My First Time — Be Gentle

So I’m here.  I’m here because you are reading this.  And I’m honored.

I’m always wondering how writers do it.  Blogging is more of a journalistic pursuit, far removed from the fiction world.  It’s what you want it to be, sure, but I feel it’s like writing an unpaid column for some bizarre, cosmic newspaper, your work appearing before billions–and yet no one at all, most often.

I’m a writer now, three years in and trying to hustle my book into print in the labyrinthine morass of traditional publishing.  I jumped straight from the creative throes of novel-writing to the flooded trenches of query letters and agent research.  Very few people are talented both creatively and in marketing.  I learned that the hard way as a songwriter and musician.   But nonetheless, writers today are supposed to be able to market their products, and those that can’t are left to write in obscurity, casting their pearls before the void.

So what will this VERY FIRST blog post be about?  Twitter.

That’s right.  I’ve rarely been more impressed than when I signed up and began to  tiptoe into the icy waters of the publishing world’s Twitterscape.  Soon, I was in over my head.

But the waters warmed, comforting currents guttering around me in the form of helpful writers and agents who invested their time and energy without hope for retribution.  I learned so much, and so quickly.  About query letters, about literary agents, about writing in general.  Hundreds, thousands of literary people dropping wisdom like jewels into the well, and me with a net at the bottom, skimming, skimming.  Anyone who tries to shop their novel without joining Twitter is wasting their time, literally.  I met an author on Twitter who went through FOUR YEARS of querying before joining Twitter, and then BOOM.  She was repped before she had 1000 followers.

Two of these Twittervillians stand out in my experience thus far, and I’d like to thank them here.

Lauren Spieller – @laurenspieller  Check out Lauren’s blog here.

I was querying completely in the dark from August until November.  I felt as sailors of yore must have, tossed upon the violent seas in the terrible blackness of night, the rolling swells darker still than the sky.  A biting wind, the salty spray off the deeps.  One got full MS request in my first 20 queries sent.  A five-percent success rate, and I was doing some heavy research.  But as good as I believe my MS is, that’s how bad I knew my query was–and I was powerless to do anything about it.  I was not a good query-writer.  It was as hard as the books say it is.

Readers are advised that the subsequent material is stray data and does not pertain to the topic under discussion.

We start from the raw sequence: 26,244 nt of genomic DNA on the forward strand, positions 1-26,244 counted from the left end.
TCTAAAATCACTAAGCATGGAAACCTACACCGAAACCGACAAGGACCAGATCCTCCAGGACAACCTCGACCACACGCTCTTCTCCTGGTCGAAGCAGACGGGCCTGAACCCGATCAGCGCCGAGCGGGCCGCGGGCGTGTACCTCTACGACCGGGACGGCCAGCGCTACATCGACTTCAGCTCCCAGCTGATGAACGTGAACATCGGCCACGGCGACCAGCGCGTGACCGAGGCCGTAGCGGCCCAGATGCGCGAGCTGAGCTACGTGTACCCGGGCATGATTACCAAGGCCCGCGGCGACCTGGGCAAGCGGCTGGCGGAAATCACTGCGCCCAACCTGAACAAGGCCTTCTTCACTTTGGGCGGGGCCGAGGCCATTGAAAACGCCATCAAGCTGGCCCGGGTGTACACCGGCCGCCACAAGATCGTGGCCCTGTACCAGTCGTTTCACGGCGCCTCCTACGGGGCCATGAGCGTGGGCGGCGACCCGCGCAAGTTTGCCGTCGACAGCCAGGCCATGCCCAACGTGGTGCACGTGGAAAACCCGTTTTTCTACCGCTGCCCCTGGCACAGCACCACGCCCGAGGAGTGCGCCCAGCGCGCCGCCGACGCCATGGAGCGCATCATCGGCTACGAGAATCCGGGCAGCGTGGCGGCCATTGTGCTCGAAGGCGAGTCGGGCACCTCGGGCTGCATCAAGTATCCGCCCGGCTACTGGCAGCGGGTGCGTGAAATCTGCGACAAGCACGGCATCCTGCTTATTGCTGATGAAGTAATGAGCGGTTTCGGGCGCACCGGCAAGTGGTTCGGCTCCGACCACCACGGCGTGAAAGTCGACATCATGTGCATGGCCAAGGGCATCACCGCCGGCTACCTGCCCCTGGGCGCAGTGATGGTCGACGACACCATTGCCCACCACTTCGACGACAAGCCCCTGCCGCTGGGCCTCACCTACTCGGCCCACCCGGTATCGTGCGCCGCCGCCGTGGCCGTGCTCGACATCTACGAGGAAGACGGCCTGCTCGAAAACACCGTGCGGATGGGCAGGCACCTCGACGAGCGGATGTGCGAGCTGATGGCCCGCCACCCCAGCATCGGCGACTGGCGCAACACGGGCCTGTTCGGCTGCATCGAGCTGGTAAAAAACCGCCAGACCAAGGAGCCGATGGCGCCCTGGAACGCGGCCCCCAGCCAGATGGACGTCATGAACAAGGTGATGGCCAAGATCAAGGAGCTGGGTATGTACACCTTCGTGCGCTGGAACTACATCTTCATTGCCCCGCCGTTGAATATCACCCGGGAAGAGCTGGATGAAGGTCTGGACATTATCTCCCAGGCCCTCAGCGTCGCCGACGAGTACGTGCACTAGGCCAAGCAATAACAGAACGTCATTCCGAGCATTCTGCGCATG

But then I sussed the faintest of lights out of the darkness.  The kind you cannot look directly at for it will disappear.  It was a lone tweet from a literary agent intern, a Los Angeleno.  “Does anyone want free query help?”

I pulled in the main sheet and tacked towards the flickering beacon.

And it was more than good.  Lauren spent hours with me, virtually, sending me notes, first excoriating my original QL (sweetly) and then helping me rebuild the QL.  By the end, I felt so confident in it, I wanted to resend to all the agents I had missed with before.  Of the next four queries I sent, I got three full requests.  I went from a five percent success rate to 75%, literally overnight.  I found the shore because of my new friend, @laurenspieller.  I recommend her–she’s a genius with pitches.

Summer Heacock – @fizzygrrl  Check out Summer’s blog here

So Lauren told me to apply to #pitchwars and I did, although the overwhelming majority of the mentors there were YA or NA.  Only two felt like they would like my MS, and I applied to those two without much hope.  Turns out my skepticism was justified: over 2,000 writers applied, so the chances were slim.

Summer, however, seemed to really take to my manuscript, and although she didn’t choose me, after the contest was over we stayed in touch.  And this amazing writer and personality and person has helped me more than I could have ever hoped.  Her advice is gold and her benevolence is ever rarer still.  She gives great writing tips, and talks me down when I get a little intense.  You haven’t felt loved and mentored as a writer until you’ve experienced her “Fizzy-godmothering.”

I cannot possibly give her anything in return at this point; she’s repped, she’s got a ton of devoted followers, she’s got oodles of talent, and she’s got a sick sense of bloggery.  Blogability.  Bloggyness.  I’m failing.  Trying to say her blog rules.

In ways I can and cannot express here, @Fizzygrrl has changed the timbre of my experience in publishing thus far.  And for that and so much more, I thank her.


So that’s the end.  Oh, please check out my website, currently under construction.  It’s being built by a real technical wizard, one Jon Larochester (@Rocksclass).  See you all soon…

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